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The meaning and origin of the expression: Turn a blind eye

Turn a blind eye

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What's the meaning of the phrase 'Turn a blind eye'?

To turn a blind eye is to knowingly ignore something which you know to be real and significant.

What's the origin of the phrase 'Turn a blind eye'?

Admiral Horatio Nelson is supposed to have said this when wilfully disobeying a signal to withdraw during a naval engagement. Tales of that sort, especially when they are about national heroes like Nelson, tend to be exaggerated or entirely fictitious. That doesn't appear to be the case here although there is evidence to show that Nelson wasn't the first to use this phrase.

Turn a blind eyeIn the naval battle of Copenhagen in 1801 Nelson lead the attack of the British fleet against a joint Danish/Norwegian enemy. The British fleet of the day was commanded by Admiral Sir Hyde Parker. The two men disagreed over tactics and at one point Hyde Parker sent a signal (by the use of flags) for Nelson to disengage. Nelson was convinced he could win if he persisted and that's when he 'turned a blind eye'.

In their biography Life of Nelson, published just eight years later, Clarke and M'Arthur printed what they claimed to be a Nelson's actual words at the time:

[Putting the glass to his blind eye] "You know, Foley, I have only one eye - and I have a right to be blind sometimes... I really do not see the signal."

Sadly, Nelson didn't use the phrase 'turn a blind eye' nor was he the first to allude to the meaning of the phrase.

As we know to 'turn a blind eye' is to wilfully fail to acknowledge one has seen something which one must have seen all too clearly. This usage was put into print by the British novelist Francis Lathom in Men and Manners, 1800:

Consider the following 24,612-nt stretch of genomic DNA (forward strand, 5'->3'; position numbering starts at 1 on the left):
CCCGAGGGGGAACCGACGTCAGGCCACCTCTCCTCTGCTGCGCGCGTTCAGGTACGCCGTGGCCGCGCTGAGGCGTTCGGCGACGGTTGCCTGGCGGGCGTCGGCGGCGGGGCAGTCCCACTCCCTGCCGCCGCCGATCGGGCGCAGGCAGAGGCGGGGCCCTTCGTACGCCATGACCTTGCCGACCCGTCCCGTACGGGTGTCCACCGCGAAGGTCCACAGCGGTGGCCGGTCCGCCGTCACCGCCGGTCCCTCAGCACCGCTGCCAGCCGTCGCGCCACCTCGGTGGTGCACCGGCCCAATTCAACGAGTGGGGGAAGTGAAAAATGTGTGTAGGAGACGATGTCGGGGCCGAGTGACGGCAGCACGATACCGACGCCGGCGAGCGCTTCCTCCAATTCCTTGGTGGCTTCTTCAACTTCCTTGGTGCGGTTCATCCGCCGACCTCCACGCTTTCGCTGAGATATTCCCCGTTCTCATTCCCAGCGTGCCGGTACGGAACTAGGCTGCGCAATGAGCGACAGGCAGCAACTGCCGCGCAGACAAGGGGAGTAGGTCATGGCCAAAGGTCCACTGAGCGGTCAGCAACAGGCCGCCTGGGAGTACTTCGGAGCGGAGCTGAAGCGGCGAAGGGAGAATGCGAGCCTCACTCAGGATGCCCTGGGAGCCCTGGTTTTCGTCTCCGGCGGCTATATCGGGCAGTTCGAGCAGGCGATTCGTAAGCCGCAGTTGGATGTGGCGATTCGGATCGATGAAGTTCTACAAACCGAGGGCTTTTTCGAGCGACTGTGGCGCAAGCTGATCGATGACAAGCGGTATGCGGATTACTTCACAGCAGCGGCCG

"Lady Gab was yesterday married to General Howitzer."
"Gracious! you don’t say so? Why, he’s the very man for whom she had, her whole life, declared the greatest aversion."
"Why," replied Sir Harry, "the world is ill-natured enough to say, that as her ladyship and the general were engaged in a rubber, about three weeks ago, at the Viscountess of Loo’s, the general’s glass eye, by accident, fell upon the table -"
"Glass eye!" interrupted Lady Varny."
"I only speak from report," returned he; "yes, a glass eye; and that her ladyship, who has an excellent taste for nic-nacories, was so charmed by its structure, that she immediately resolved on giving him her hand, for which he had long been a private suitor."
"It is lucky for the poor man he has a blind eye to turn to her," cried Lady Varny [...]

That beats Nelson by a year.

The first recorded use of the phrase in the form we normally use it today is in More letters from Martha Wilmot: Impressions of Vienna, 1819-1829. These were reprinted in 1935 and this quotation is recorded as being sent by Ms. Wilmot in 1823:

"turn a blind eye and a deaf ear every now and then, and we get on marvellously well."

The manner of use of the phrase in that quotation suggests that it was well understood at the time.

Nelson may not have coined 'turn a blind eye' but it his actions in battle that have made it into an everyday expression.

See also: Kiss me Hardy

Gary Martin - the author of the website.

By Gary Martin

Gary Martin is a writer and researcher on the origins of phrases and the creator of the Phrase Finder website. Over the past 26 years more than 700 million of his pages have been downloaded by readers. He is one of the most popular and trusted sources of information on phrases and idioms.

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